Joss Whedon had said that while directing this movie was exhausting, he would still be interested in directing other superhero films in the future, even discussing Spider-Man and Batman as interesting projects to take on.

Ultron and The Vision are designed to have similar features with each other, and with the general Iron Man armor design.

On this movie, Production Designer Charles Wood and his team built an enormous, new Avengers Tower set that is the largest set ever built for a Marvel movie. Much of the movie takes place there, on its many different levels. A large expanse of glass opens the view to New York City, and one can also see a hangar for the Quinjet. The multiple environments are all connected, with the ability to move from downstairs to upstairs and vice-versa.

Ultron's ability to update and improve himself is based on the hypothesis of an "intelligence explosion". Being one of the possible outcomes of the technological singularity, or the creation of artificial intelligence that is capable of self-improvement, the technological explosion was speculated by British mathematician and cryptologist I.J. Good in 1965 and theorizes that the creation of artificial intelligence could lead to a machine with super-human intelligence and problem-solving skills that would be able to design and build a more capable machine and even rewrite its own software to improve itself. This even more intelligent and capable machine would then be able to design an even more intelligent machine, and so on. If unstopped, this could give rise to a "superintelligence", a machine capable of surpassing human intelligence with the ability to manipulate matter or even the universe itself.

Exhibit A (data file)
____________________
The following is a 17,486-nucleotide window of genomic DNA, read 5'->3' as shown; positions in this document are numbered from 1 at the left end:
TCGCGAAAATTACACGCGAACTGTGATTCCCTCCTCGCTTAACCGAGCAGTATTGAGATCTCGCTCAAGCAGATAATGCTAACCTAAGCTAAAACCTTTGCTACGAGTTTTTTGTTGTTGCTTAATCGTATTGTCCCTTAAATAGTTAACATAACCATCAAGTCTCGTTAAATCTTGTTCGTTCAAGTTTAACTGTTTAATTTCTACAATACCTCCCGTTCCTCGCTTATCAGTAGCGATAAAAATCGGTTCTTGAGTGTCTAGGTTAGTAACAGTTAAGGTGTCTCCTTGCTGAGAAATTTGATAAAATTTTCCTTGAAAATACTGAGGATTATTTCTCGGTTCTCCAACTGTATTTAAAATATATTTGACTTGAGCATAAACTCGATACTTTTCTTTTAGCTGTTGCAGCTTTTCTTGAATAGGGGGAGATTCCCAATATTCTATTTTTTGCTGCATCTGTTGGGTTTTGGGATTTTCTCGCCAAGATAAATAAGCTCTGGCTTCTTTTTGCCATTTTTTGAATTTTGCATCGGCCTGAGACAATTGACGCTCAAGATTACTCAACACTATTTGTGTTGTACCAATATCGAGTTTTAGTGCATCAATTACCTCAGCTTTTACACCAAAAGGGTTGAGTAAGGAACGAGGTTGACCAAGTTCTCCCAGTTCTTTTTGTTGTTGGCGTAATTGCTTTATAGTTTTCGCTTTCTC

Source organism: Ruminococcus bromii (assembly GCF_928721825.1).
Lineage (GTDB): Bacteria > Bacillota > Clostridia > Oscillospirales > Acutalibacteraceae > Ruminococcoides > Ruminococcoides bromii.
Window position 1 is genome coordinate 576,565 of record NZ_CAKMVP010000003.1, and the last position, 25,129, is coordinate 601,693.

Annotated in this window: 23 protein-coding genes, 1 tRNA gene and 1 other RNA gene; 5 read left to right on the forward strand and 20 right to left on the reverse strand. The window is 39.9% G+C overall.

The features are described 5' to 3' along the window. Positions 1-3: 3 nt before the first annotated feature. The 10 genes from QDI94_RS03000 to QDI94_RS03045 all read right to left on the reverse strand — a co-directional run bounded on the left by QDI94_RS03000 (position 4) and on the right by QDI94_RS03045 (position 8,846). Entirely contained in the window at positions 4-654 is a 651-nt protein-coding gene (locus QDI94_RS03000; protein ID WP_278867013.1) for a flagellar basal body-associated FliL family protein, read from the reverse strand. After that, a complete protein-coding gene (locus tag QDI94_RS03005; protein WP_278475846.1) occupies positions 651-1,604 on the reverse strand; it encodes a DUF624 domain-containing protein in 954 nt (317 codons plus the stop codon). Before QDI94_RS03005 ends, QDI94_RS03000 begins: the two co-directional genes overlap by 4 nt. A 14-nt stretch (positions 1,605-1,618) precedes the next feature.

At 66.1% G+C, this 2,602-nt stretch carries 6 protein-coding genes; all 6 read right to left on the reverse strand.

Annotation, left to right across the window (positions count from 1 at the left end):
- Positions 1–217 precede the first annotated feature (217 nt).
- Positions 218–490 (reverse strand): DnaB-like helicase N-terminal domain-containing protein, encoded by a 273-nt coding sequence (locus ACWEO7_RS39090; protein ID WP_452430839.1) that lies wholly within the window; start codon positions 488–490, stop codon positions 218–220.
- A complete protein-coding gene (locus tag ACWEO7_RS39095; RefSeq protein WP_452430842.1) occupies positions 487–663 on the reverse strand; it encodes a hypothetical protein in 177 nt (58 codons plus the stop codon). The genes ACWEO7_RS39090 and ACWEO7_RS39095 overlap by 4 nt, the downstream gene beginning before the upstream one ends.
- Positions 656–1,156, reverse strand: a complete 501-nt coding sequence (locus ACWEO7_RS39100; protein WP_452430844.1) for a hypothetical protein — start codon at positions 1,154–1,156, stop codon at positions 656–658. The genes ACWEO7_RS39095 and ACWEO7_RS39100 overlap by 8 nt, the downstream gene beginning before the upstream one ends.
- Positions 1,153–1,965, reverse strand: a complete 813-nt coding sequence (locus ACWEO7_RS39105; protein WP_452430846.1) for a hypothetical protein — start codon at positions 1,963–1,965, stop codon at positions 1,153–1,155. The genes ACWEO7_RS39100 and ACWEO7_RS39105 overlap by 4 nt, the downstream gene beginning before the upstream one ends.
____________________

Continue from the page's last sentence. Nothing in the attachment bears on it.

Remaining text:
This film has additional music composed by Danny Elfman. This was Elfman's fifth superhero venture after Tim Burton's Batman movies, The Flash (1990), Sam Raimi's Spider-Man movies, and Ang Lee's Hulk (2003).

The Incredible Hulk doesn't speak a single word in this movie, unlike his other appearances in the Marvel Cinematic Universe.

The Avengers tower seen in the trailer was teased in The Avengers (2012), but revealed in an Easter egg during a scene in Captain America: The Winter Soldier (2014). When the Helicarriers are activated, before Rogers shuts them down, you can see the finished Avengers tower, with a picture of Tony Stark.

As the Vision, Paul Bettany wore a scalp and head prosthetic that was attached from his forehead around the ears, down to his neck and shoulders, along with a small chin piece, and then had his face and neck airbrushed in cranberry-purple.

In the comics, Ultron was an android with glowing eyes and mouth. His final body possesses these features as an homage to his comic appearance.